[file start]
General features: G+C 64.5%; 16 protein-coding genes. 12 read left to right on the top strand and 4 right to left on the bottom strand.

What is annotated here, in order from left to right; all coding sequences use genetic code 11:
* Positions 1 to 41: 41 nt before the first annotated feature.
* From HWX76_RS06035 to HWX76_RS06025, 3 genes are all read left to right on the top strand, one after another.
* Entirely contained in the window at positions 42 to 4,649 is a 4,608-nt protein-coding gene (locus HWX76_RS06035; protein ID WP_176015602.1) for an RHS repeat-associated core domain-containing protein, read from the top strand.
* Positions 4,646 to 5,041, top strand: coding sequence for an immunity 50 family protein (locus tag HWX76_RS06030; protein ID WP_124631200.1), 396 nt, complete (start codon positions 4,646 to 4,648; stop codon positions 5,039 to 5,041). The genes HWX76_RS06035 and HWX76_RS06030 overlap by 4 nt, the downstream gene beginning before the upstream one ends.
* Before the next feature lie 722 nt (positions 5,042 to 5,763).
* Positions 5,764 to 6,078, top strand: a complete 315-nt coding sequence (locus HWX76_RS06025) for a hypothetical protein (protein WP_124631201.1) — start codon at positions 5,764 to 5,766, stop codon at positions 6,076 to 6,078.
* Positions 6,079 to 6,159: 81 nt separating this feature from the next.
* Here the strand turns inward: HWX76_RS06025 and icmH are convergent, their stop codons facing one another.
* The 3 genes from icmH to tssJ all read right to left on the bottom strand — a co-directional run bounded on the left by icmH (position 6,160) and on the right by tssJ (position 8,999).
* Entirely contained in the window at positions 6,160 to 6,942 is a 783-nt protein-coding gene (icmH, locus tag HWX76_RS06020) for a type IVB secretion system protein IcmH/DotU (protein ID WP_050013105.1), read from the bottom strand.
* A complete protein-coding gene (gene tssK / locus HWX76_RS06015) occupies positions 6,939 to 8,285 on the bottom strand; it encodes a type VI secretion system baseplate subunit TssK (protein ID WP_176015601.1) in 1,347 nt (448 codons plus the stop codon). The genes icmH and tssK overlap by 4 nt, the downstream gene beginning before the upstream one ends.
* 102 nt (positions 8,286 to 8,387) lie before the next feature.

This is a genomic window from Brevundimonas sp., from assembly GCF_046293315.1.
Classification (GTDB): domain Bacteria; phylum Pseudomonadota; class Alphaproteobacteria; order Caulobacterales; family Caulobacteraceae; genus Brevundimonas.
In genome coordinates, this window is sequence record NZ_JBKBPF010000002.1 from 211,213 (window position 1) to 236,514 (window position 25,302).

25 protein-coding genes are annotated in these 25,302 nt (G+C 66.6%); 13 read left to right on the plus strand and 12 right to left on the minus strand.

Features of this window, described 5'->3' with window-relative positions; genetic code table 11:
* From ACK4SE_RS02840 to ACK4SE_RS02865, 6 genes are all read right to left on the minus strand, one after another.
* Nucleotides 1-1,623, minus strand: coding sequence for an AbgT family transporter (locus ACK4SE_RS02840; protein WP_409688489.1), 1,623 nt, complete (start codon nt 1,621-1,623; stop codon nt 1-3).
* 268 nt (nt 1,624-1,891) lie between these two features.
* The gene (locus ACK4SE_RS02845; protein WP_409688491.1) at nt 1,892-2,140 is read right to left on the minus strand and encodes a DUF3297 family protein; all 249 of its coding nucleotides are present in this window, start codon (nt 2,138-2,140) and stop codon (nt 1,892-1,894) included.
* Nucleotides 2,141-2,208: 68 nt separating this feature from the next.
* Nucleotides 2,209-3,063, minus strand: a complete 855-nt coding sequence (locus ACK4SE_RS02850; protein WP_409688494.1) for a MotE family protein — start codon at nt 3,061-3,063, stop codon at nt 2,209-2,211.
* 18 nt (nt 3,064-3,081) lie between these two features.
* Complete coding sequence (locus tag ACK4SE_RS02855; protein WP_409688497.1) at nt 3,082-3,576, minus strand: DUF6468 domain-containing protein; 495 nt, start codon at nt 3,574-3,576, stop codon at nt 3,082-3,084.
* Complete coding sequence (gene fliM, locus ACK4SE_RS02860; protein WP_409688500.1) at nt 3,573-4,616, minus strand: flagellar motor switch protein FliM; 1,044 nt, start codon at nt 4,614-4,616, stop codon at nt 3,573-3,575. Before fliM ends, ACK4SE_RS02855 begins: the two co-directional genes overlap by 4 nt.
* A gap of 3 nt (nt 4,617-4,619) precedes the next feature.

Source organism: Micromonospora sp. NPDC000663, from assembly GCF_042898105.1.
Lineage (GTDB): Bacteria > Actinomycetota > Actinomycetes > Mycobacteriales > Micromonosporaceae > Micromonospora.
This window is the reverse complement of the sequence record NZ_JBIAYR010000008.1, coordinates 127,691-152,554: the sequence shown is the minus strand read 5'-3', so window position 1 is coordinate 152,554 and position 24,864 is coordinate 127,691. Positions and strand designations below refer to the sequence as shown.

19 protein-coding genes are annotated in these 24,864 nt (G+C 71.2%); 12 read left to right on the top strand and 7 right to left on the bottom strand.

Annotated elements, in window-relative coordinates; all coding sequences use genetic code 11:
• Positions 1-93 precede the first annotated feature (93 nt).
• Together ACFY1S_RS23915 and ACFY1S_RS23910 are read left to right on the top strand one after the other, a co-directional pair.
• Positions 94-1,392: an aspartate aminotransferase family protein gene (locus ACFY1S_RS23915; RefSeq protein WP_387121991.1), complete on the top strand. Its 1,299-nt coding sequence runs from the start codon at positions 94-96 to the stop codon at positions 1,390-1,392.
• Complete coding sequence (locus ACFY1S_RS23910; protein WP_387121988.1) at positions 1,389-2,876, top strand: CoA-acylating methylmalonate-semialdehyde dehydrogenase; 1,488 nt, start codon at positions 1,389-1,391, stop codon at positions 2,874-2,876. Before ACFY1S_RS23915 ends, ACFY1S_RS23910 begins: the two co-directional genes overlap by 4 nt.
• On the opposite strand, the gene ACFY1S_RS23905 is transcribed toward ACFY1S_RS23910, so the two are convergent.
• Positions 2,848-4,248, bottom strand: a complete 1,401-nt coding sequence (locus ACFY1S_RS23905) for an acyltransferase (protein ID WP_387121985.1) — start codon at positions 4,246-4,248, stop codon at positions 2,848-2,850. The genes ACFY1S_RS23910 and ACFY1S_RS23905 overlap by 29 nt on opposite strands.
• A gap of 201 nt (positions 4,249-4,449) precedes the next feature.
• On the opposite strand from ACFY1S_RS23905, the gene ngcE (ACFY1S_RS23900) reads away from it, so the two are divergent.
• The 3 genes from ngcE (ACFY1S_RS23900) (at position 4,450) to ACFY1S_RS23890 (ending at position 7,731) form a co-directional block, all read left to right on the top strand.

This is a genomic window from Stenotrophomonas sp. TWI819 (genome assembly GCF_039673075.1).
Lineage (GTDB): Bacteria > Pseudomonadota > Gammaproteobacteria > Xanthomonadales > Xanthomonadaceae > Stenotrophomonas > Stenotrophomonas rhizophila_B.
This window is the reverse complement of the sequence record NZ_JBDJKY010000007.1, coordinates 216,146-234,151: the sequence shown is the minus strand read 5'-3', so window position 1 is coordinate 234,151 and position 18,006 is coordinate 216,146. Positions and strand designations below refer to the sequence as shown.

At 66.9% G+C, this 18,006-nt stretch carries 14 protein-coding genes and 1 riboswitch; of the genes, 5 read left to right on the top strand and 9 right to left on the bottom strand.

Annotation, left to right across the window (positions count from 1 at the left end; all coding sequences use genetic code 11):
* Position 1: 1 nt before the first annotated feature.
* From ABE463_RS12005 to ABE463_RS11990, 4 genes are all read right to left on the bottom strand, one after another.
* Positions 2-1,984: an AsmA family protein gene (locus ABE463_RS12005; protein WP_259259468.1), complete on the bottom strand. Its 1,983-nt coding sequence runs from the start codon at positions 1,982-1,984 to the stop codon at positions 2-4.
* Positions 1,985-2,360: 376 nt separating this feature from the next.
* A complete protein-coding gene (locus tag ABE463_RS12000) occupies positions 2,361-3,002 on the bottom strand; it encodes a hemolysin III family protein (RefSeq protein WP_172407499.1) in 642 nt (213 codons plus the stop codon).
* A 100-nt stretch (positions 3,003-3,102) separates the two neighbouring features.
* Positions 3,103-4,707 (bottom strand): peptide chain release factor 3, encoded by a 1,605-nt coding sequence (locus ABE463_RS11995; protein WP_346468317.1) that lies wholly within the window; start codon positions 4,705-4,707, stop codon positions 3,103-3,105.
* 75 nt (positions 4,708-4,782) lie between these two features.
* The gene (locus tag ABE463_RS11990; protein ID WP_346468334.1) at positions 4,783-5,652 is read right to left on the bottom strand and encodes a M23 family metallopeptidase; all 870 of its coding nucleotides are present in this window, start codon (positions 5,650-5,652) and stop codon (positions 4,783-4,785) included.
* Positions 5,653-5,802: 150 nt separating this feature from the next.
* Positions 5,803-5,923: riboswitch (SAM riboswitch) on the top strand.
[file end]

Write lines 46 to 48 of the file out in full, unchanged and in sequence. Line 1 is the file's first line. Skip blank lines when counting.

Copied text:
This window is the reverse complement of the sequence record NZ_JBDJKY010000007.1, coordinates 216,146-234,151: the sequence shown is the minus strand read 5'-3', so window position 1 is coordinate 234,151 and position 18,006 is coordinate 216,146. Positions and strand designations below refer to the sequence as shown.

At 66.9% G+C, this 18,006-nt stretch carries 14 protein-coding genes and 1 riboswitch; of the genes, 5 read left to right on the top strand and 9 right to left on the bottom strand.

Annotation, left to right across the window (positions count from 1 at the left end; all coding sequences use genetic code 11):